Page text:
Here are some pictures of the trails:

The start of the trail to Timberland

Heat was staring to flare up at the start of our trail run

Thankful of the trees that kept us in shade for the most part of the trail run

The view at the opposite side of the trails

Mt. bikers shared the trails with us

Small rocks were all over the place

Mel leads the way

A haven for bikers too

A shaded portion

Keeping our steps at bay to avoid the small rocks

Final group pic before our run back to home base with 15 kms to go.

The trip back was one of the most arduous runs we ever had as we were basically being roasted under the sun. It was just 11:00am but the sun was above our heads so we constantly took walking breaks. At some hilly road, we stopped in front of a front yard and asked the house owner if we could pour ourselves water from a faucet that was situated just outside her doorstep. She might have thought that we were doing some sort of a post-Holy Week “penitencya” so she willingly let us in. We all doused our heads with ladle-full of water. And that was so refreshing!

At about 1:10pm, logging-in a total of 37 kms and temperatures hovering at about 34 degrees, we were now back inside SSS Village in Marikina, all dehydrated and here we were, back where we started but we couldn’t find Dave’s home! I was like a zombie moving aimlessly trying to figure out where the house was and then i realized that i lost sight of the group too! After a few minutes, i saw Betty calling me, waiving from a store and that they had found Dave’s home!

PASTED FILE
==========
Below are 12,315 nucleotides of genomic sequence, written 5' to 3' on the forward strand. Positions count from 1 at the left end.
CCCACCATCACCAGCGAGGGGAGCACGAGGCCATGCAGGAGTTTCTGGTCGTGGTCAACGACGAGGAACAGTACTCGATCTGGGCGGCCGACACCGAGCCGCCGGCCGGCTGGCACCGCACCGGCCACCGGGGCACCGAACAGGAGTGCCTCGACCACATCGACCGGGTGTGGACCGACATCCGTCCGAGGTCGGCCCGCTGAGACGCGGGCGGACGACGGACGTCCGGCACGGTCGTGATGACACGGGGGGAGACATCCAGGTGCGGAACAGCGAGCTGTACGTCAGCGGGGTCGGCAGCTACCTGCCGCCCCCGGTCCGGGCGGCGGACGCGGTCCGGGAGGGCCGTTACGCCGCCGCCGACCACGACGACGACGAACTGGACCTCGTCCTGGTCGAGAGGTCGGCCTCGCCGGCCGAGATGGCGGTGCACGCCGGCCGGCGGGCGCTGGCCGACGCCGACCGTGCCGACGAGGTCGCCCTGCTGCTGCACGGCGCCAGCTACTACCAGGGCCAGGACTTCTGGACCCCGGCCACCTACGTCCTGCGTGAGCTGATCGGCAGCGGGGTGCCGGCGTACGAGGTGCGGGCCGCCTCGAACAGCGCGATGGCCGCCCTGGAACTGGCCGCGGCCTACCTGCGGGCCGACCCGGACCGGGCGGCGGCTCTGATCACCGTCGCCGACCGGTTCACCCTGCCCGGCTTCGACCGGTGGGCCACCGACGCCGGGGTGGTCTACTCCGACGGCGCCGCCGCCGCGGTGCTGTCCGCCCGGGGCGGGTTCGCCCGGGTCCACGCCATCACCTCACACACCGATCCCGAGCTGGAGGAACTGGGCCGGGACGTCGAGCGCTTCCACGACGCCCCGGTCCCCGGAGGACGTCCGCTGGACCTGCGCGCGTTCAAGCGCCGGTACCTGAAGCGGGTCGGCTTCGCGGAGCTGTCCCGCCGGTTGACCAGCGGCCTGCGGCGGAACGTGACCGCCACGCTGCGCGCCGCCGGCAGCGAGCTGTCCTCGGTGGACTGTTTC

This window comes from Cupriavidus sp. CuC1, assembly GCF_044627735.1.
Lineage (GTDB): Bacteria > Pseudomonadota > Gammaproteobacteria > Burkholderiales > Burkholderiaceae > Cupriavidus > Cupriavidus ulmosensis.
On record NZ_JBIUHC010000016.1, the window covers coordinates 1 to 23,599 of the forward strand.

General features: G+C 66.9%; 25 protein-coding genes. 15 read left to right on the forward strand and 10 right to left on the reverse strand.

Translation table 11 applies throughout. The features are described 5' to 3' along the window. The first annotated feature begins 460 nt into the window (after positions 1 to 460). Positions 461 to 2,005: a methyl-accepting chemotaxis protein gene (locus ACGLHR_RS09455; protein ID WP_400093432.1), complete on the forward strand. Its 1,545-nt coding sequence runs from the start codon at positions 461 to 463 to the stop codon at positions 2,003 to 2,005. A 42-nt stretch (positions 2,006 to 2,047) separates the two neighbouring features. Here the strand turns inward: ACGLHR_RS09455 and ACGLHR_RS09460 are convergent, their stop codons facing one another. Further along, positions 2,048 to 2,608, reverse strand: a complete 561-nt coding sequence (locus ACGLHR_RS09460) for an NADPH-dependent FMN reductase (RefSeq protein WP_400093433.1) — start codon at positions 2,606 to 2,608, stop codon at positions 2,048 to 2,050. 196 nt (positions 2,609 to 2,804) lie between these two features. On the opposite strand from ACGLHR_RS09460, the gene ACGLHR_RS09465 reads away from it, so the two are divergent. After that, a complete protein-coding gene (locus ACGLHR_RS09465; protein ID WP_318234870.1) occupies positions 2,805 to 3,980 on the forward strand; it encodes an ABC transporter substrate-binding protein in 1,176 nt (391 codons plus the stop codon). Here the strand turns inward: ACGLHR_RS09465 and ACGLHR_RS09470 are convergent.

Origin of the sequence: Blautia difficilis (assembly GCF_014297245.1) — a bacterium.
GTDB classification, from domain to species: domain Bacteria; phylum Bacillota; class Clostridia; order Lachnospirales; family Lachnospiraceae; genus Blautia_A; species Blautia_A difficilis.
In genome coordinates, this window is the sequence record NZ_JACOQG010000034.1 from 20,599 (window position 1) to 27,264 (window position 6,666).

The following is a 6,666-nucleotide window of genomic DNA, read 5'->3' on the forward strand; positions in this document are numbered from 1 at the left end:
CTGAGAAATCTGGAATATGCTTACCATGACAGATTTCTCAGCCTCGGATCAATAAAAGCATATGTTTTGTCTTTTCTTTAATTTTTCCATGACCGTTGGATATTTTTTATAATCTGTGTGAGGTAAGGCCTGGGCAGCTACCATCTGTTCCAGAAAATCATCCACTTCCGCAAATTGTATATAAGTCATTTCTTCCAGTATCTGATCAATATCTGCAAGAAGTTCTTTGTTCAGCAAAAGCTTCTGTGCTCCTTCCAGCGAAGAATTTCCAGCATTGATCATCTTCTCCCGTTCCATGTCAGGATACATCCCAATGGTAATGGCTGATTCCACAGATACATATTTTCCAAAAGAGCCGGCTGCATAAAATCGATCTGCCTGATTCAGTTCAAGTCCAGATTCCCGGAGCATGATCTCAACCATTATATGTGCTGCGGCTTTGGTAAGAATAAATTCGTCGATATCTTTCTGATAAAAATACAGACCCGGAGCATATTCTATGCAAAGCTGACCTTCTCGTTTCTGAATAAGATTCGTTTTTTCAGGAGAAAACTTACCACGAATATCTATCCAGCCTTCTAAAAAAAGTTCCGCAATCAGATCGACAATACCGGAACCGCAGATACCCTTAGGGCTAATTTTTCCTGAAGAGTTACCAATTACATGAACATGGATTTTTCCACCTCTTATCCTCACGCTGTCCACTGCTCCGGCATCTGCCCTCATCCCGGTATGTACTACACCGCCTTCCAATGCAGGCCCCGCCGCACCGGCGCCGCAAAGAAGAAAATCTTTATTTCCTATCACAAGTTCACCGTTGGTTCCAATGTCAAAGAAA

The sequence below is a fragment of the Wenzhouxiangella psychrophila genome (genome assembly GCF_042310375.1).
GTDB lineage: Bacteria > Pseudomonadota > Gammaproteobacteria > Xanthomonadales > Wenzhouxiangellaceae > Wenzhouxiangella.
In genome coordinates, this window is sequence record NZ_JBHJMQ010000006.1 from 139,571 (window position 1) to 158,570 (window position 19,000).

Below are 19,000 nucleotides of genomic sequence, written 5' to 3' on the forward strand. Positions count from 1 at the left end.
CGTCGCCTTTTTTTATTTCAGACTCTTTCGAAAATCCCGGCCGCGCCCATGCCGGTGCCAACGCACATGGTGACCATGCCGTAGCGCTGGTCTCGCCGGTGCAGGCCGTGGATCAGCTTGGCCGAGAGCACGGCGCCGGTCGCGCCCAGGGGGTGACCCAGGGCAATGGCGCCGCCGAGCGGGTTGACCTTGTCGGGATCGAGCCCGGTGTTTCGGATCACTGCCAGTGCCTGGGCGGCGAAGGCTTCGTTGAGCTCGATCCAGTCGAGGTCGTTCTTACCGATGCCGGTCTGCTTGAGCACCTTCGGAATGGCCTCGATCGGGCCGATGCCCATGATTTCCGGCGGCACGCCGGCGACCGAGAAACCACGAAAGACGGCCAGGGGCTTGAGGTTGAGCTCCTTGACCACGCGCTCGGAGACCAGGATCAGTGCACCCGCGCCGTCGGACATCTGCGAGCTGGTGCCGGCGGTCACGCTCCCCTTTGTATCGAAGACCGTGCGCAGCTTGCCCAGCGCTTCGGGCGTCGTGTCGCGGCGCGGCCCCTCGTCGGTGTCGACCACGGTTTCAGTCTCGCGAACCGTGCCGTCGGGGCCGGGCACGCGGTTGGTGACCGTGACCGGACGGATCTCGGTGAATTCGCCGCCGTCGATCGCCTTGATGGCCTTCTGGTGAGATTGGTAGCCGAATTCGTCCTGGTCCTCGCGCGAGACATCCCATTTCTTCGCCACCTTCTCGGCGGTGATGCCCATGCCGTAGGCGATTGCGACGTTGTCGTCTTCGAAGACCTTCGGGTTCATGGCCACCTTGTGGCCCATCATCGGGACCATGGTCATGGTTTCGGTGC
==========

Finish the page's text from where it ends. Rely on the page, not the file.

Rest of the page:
Total distance completed, 38.3 kms and run was finished at 1:30pm. I felt good except for the usual pain in the thighs and butt. And no pain on the plantar…Yebahh! The next day, i amazed myself by doing another 7kms recovery run near UP campus while i was playing the events on my head that transpired during our Shotgun run!

Though the Shotgun route was difficult as it was, i would like to believe that if you would have to do this route, you would also have to cover the relentless rolling hills of San Mateo, Rizal which are still untapped by many runners.

We are slated to do another long run of about 43kms on a new route Dave has discovered and dubbed the “Lost World”. I just hope we’ll be able to find our way back, alive and running!

A bird's eye view of the metropolis